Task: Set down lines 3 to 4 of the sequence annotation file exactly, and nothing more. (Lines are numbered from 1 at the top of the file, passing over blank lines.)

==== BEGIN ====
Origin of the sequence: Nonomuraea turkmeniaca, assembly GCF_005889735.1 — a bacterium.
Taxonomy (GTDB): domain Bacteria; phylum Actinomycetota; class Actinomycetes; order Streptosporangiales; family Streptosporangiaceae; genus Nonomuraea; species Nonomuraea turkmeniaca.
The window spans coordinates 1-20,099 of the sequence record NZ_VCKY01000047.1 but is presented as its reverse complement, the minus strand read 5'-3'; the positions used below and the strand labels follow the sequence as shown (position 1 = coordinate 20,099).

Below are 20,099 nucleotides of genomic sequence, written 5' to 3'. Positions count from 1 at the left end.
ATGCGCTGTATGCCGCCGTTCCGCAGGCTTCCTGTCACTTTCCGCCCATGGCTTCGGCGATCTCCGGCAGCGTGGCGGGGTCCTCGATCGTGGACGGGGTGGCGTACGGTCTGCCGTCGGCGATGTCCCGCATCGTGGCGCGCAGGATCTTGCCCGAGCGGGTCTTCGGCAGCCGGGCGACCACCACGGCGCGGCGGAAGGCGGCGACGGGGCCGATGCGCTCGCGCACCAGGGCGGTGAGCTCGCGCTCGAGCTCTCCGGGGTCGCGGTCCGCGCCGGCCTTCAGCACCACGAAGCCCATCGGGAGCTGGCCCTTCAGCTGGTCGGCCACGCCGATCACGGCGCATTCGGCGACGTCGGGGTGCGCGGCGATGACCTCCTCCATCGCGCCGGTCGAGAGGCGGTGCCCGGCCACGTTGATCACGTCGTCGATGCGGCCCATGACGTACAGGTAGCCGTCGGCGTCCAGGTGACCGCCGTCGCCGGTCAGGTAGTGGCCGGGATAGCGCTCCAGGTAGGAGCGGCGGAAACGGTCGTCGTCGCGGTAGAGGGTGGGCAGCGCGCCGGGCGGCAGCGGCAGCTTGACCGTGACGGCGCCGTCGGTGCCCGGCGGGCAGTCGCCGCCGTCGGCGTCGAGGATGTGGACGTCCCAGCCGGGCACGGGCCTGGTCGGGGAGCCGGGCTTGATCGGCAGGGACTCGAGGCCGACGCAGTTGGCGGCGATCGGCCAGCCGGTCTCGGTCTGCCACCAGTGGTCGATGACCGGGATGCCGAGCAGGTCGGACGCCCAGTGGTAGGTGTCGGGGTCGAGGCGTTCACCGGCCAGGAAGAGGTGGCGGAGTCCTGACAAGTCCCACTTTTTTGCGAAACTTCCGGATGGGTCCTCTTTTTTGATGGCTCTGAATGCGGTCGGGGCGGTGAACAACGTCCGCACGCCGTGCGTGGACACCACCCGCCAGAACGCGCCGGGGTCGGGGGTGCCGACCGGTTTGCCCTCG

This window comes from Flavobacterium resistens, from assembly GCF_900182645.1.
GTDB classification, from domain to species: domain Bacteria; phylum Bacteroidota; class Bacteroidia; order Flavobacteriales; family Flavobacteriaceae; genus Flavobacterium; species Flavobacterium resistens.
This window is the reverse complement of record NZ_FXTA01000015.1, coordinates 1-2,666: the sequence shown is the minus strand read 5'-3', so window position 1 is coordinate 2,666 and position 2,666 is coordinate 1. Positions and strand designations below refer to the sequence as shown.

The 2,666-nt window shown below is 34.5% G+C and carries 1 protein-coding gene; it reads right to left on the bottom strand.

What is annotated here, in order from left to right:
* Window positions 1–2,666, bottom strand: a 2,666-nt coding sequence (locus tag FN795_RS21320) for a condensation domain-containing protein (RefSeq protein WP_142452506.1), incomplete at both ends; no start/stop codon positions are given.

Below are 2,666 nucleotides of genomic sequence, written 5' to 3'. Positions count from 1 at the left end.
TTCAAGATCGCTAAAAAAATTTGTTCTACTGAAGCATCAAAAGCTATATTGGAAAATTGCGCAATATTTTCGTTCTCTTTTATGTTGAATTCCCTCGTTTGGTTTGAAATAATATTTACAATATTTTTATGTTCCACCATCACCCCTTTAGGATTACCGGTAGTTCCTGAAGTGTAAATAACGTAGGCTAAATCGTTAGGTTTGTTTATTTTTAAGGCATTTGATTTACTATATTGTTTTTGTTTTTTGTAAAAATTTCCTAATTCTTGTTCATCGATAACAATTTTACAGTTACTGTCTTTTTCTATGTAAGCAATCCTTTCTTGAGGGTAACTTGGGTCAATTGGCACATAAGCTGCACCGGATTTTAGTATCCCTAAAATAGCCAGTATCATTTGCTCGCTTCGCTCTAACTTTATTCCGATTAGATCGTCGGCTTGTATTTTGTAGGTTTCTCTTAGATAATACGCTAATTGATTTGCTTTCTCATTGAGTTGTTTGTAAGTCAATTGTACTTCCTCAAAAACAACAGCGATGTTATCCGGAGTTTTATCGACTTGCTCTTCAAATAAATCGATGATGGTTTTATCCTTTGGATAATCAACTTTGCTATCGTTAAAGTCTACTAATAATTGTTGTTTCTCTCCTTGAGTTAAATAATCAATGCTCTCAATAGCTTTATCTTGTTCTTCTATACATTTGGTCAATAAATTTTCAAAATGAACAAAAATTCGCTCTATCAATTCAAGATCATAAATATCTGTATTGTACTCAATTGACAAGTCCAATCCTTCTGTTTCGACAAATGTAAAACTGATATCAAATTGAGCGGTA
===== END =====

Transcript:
The window spans coordinates 1-20,099 of the sequence record NZ_VCKY01000047.1 but is presented as its reverse complement, the minus strand read 5'-3'; the positions used below and the strand labels follow the sequence as shown (position 1 = coordinate 20,099).

Below are 20,099 nucleotides of genomic sequence, written 5' to 3'. Positions count from 1 at the left end.